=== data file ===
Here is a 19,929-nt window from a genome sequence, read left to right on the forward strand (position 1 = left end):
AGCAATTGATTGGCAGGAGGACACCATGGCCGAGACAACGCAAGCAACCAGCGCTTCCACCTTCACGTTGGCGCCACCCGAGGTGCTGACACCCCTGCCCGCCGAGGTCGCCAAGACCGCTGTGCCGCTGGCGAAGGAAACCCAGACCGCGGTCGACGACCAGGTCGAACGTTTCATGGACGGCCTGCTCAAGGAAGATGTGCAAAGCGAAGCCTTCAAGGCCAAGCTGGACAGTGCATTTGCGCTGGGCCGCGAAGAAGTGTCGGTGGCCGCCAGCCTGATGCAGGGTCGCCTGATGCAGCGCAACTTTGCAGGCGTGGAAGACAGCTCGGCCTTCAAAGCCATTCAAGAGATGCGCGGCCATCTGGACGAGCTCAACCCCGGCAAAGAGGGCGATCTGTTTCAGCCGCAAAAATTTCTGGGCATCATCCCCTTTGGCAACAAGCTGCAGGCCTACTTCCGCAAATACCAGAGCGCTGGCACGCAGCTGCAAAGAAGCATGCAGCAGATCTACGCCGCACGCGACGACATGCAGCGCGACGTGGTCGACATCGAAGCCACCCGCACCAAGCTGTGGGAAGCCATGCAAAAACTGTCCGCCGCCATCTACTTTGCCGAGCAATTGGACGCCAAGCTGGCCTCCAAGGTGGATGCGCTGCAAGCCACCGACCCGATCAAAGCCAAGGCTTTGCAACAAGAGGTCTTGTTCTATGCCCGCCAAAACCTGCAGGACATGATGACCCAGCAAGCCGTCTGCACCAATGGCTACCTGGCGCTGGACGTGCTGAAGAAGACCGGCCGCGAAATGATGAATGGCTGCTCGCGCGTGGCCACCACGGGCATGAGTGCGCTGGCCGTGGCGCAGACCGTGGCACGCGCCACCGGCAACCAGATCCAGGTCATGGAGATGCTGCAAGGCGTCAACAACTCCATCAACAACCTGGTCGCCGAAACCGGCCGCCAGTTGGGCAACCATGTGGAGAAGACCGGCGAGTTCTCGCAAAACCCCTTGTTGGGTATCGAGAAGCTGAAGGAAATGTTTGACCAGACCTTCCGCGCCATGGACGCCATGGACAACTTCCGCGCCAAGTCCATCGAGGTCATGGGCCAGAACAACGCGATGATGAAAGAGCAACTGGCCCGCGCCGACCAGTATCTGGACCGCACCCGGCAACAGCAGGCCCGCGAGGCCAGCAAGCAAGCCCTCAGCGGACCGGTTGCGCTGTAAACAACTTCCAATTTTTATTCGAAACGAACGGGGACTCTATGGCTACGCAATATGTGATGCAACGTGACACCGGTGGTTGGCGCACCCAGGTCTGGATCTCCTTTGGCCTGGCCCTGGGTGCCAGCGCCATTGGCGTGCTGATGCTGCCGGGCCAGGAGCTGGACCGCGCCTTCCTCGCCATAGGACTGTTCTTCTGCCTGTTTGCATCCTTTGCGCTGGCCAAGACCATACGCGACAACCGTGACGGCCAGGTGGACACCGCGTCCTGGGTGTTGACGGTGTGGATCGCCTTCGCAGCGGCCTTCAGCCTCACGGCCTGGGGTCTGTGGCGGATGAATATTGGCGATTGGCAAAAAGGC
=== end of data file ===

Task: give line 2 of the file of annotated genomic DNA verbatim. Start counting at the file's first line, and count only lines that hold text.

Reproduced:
AGCAATTGATTGGCAGGAGGACACCATGGCCGAGACAACGCAAGCAACCAGCGCTTCCACCTTCACGTTGGCGCCACCCGAGGTGCTGACACCCCTGCCCGCCGAGGTCGCCAAGACCGCTGTGCCGCTGGCGAAGGAAACCCAGACCGCGGTCGACGACCAGGTCGAACGTTTCATGGACGGCCTGCTCAAGGAAGATGTGCAAAGCGAAGCCTTCAAGGCCAAGCTGGACAGTGCATTTGCGCTGGGCCGCGAAGAAGTGTCGGTGGCCGCCAGCCTGATGCAGGGTCGCCTGATGCAGCGCAACTTTGCAGGCGTGGAAGACAGCTCGGCCTTCAAAGCCATTCAAGAGATGCGCGGCCATCTGGACGAGCTCAACCCCGGCAAAGAGGGCGATCTGTTTCAGCCGCAAAAATTTCTGGGCATCATCCCCTTTGGCAACAAGCTGCAGGCCTACTTCCGCAAATACCAGAGCGCTGGCACGCAGCTGCAAAGAAGCATGCAGCAGATCTACGCCGCACGCGACGACATGCAGCGCGACGTGGTCGACATCGAAGCCACCCGCACCAAGCTGTGGGAAGCCATGCAAAAACTGTCCGCCGCCATCTACTTTGCCGAGCAATTGGACGCCAAGCTGGCCTCCAAGGTGGATGCGCTGCAAGCCACCGACCCGATCAAAGCCAAGGCTTTGCAACAAGAGGTCTTGTTCTATGCCCGCCAAAACCTGCAGGACATGATGACCCAGCAAGCCGTCTGCACCAATGGCTACCTGGCGCTGGACGTGCTGAAGAAGACCGGCCGCGAAATGATGAATGGCTGCTCGCGCGTGGCCACCACGGGCATGAGTGCGCTGGCCGTGGCGCAGACCGTGGCACGCGCCACCGGCAACCAGATCCAGGTCATGGAGATGCTGCAAGGCGTCAACAACTCCATCAACAACCTGGTCGCCGAAACCGGCCGCCAGTTGGGCAACCATGTGGAGAAGACCGGCGAGTTCTCGCAAAACCCCTTGTTGGGTATCGAGAAGCTGAAGGAAATGTTTGACCAGACCTTCCGCGCCATGGACGCCATGGACAACTTCCGCGCCAAGTCCATCGAGGTCATGGGCCAGAACAACGCGATGATGAAAGAGCAACTGGCCCGCGCCGACCAGTATCTGGACCGCACCCGGCAACAGCAGGCCCGCGAGGCCAGCAAGCAAGCCCTCAGCGGACCGGTTGCGCTGTAAACAACTTCCAATTTTTATTCGAAACGAACGGGGACTCTATGGCTACGCAATATGTGATGCAACGTGACACCGGTGGTTGGCGCACCCAGGTCTGGATCTCCTTTGGCCTGGCCCTGGGTGCCAGCGCCATTGGCGTGCTGATGCTGCCGGGCCAGGAGCTGGACCGCGCCTTCCTCGCCATAGGACTGTTCTTCTGCCTGTTTGCATCCTTTGCGCTGGCCAAGACCATACGCGACAACCGTGACGGCCAGGTGGACACCGCGTCCTGGGTGTTGACGGTGTGGATCGCCTTCGCAGCGGCCTTCAGCCTCACGGCCTGGGGTCTGTGGCGGATGAATATTGGCGATTGGCAAAAAGGC